SWAN RIVER homes’ living areas need to be built high enough in the future to avoid rising water levels as an effect of climate change according to an idea floated by Nedlands Mayor Max Hipkins.
“What we need to consider is a minimum height level for living areas, while allowing undercrofts, carparking and storage underneath,” Mr Hipkins told Western Suburbs Weekly.
Federal Government OzCoasts models of the river’s highest tides in combination with possible 0.5m. 0.8m or 1.1m sea level rises by 2100 indicate most low-lying foreshores being affected by 2100.
However, last month Climate Risk Australia mapping indicated high tides, storm surges and rises combined could reach up to 2.7m, including in Perth, because the Greenland and Antarctic ice shelves are melting quicker than previously thought.
Mr Hipkins said while any rise could be lower, councils had to be prepared for any changes because homes lasted more than 50 years.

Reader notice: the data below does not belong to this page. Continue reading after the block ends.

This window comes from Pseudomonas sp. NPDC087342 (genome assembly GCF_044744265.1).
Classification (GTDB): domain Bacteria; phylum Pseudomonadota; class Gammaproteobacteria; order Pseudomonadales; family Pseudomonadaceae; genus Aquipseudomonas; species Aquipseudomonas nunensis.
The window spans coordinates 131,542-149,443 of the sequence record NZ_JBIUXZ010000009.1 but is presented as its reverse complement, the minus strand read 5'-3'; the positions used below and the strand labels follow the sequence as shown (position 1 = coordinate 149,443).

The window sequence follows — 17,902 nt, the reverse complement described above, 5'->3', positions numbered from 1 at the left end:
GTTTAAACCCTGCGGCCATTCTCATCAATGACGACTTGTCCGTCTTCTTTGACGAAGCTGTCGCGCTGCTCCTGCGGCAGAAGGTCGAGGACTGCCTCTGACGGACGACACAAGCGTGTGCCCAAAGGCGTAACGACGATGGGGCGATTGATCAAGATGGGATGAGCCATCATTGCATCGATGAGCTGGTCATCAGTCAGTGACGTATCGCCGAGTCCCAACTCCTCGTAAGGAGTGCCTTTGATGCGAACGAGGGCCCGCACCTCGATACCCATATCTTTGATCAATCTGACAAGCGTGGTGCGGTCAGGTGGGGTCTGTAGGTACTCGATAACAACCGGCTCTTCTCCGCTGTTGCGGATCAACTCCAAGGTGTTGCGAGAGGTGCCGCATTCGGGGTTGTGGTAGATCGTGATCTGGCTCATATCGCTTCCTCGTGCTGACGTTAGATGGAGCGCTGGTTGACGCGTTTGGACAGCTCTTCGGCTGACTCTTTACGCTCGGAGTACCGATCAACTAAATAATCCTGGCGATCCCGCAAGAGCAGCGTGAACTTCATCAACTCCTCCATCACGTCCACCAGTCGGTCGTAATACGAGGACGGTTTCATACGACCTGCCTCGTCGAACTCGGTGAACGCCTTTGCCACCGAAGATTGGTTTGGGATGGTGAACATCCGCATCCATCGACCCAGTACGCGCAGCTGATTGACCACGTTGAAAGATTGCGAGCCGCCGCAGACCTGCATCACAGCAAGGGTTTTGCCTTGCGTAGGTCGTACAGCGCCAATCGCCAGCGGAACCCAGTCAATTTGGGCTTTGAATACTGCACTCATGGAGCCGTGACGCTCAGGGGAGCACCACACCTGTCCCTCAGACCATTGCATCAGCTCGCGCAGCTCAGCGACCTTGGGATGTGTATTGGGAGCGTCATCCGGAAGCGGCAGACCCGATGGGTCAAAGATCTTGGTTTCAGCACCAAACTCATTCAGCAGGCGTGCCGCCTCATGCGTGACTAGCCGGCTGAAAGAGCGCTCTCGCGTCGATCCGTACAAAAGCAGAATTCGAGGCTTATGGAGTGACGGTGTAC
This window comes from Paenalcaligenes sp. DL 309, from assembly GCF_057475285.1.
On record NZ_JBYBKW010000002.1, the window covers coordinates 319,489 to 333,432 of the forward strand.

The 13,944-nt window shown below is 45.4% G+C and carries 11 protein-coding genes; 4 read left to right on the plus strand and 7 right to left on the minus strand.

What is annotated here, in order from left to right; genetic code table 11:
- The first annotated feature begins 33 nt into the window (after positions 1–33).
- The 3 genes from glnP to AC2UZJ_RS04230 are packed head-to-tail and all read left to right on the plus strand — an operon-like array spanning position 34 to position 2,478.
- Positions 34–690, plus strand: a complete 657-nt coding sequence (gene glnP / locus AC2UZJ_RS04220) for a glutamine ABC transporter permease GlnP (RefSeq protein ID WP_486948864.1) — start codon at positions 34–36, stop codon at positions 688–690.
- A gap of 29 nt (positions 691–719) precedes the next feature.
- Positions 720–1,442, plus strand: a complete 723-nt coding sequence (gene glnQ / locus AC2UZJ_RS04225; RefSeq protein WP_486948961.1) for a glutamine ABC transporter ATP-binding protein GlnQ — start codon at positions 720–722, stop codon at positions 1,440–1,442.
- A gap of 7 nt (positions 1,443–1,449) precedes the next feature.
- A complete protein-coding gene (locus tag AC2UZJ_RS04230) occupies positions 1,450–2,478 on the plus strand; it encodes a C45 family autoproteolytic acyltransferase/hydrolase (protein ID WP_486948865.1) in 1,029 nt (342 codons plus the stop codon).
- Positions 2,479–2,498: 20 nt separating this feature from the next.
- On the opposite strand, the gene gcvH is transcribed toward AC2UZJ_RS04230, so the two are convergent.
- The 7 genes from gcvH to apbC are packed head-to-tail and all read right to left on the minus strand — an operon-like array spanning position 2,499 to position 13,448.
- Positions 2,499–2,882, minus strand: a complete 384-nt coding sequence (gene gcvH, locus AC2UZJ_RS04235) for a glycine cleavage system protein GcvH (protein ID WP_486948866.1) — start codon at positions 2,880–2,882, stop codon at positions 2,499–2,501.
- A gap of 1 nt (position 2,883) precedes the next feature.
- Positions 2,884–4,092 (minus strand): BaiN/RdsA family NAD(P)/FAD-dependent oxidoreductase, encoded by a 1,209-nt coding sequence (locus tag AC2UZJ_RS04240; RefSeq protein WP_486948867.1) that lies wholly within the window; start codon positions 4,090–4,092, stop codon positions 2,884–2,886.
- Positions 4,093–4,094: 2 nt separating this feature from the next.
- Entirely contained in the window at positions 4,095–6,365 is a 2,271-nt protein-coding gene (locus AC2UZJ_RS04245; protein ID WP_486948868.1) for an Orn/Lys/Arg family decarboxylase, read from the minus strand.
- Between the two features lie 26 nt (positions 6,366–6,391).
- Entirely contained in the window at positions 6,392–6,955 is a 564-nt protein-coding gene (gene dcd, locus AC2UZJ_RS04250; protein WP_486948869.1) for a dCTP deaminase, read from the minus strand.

“Anyone can now put in a basement along here, which would be an unwise decision at this time,” he said
Riverwall-protected parklands in front of Nedlands’ homes was marsh before colonisation, which absorbed high tides and floods.
Riverwalls that now create parks and infrastructure could be the first structures undermined by the effect of global warming.
Mr Hipkins proposes a minimum height for living areas in riverside homes up to one block back from the first street, and he refuted arguments the risk was too far in the future.
“If you start early with these things you avoid future costs, and people are already putting car garages underneath their homes,” he said.
The new rule is not in the council’s latest town planning scheme, currently with the WA Planning Commission for comment, but Mr Hipkins said he could proposed its retrospective introduction later this year.
The Commission’s policies direct coastal and riverside planning and development to reduce flood risk, but its spokesman said setting floor levels for river flooding was a council responsibility guided by the Swan River Trust and the Department of Water.
“Nedlands is able to propose a provision for this purpose for WAPC consideration when the draft scheme is submitted for approval following public advertising,” the spokesman said.